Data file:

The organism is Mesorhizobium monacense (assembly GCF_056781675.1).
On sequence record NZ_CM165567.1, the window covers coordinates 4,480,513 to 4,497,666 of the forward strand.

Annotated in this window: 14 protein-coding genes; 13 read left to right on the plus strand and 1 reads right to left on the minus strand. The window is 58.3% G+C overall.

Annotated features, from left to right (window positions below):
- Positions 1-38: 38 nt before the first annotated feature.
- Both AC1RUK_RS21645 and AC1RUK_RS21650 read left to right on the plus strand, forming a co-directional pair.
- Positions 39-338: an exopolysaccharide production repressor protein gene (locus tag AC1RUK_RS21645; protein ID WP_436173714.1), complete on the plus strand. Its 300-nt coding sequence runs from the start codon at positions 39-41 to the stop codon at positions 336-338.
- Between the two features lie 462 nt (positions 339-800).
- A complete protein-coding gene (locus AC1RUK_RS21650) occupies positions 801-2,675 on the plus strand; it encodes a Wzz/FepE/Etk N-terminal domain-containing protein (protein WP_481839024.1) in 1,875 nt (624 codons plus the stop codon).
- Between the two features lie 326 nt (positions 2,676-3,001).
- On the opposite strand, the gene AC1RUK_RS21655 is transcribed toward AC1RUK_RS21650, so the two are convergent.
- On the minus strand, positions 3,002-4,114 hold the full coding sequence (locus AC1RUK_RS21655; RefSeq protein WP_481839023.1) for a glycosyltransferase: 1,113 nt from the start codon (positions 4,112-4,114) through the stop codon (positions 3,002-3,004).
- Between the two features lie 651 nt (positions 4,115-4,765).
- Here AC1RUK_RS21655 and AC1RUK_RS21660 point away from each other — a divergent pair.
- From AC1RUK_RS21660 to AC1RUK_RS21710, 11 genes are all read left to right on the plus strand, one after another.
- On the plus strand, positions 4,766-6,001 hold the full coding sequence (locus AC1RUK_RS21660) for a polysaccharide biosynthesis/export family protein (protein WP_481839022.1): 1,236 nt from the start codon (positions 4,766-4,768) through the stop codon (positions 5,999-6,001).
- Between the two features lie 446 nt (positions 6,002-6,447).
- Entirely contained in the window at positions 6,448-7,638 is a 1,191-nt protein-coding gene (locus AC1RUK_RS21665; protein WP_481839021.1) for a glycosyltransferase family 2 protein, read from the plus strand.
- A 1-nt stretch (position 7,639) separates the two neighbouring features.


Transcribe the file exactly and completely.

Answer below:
The organism is Mesorhizobium monacense (assembly GCF_056781675.1).
On sequence record NZ_CM165567.1, the window covers coordinates 4,480,513 to 4,497,666 of the forward strand.

Annotated in this window: 14 protein-coding genes; 13 read left to right on the plus strand and 1 reads right to left on the minus strand. The window is 58.3% G+C overall.

Annotated features, from left to right (window positions below):
- Positions 1-38: 38 nt before the first annotated feature.
- Both AC1RUK_RS21645 and AC1RUK_RS21650 read left to right on the plus strand, forming a co-directional pair.
- Positions 39-338: an exopolysaccharide production repressor protein gene (locus tag AC1RUK_RS21645; protein ID WP_436173714.1), complete on the plus strand. Its 300-nt coding sequence runs from the start codon at positions 39-41 to the stop codon at positions 336-338.
- Between the two features lie 462 nt (positions 339-800).
- A complete protein-coding gene (locus AC1RUK_RS21650) occupies positions 801-2,675 on the plus strand; it encodes a Wzz/FepE/Etk N-terminal domain-containing protein (protein WP_481839024.1) in 1,875 nt (624 codons plus the stop codon).
- Between the two features lie 326 nt (positions 2,676-3,001).
- On the opposite strand, the gene AC1RUK_RS21655 is transcribed toward AC1RUK_RS21650, so the two are convergent.
- On the minus strand, positions 3,002-4,114 hold the full coding sequence (locus AC1RUK_RS21655; RefSeq protein WP_481839023.1) for a glycosyltransferase: 1,113 nt from the start codon (positions 4,112-4,114) through the stop codon (positions 3,002-3,004).
- Between the two features lie 651 nt (positions 4,115-4,765).
- Here AC1RUK_RS21655 and AC1RUK_RS21660 point away from each other — a divergent pair.
- From AC1RUK_RS21660 to AC1RUK_RS21710, 11 genes are all read left to right on the plus strand, one after another.
- On the plus strand, positions 4,766-6,001 hold the full coding sequence (locus AC1RUK_RS21660) for a polysaccharide biosynthesis/export family protein (protein WP_481839022.1): 1,236 nt from the start codon (positions 4,766-4,768) through the stop codon (positions 5,999-6,001).
- Between the two features lie 446 nt (positions 6,002-6,447).
- Entirely contained in the window at positions 6,448-7,638 is a 1,191-nt protein-coding gene (locus AC1RUK_RS21665; protein WP_481839021.1) for a glycosyltransferase family 2 protein, read from the plus strand.
- A 1-nt stretch (position 7,639) separates the two neighbouring features.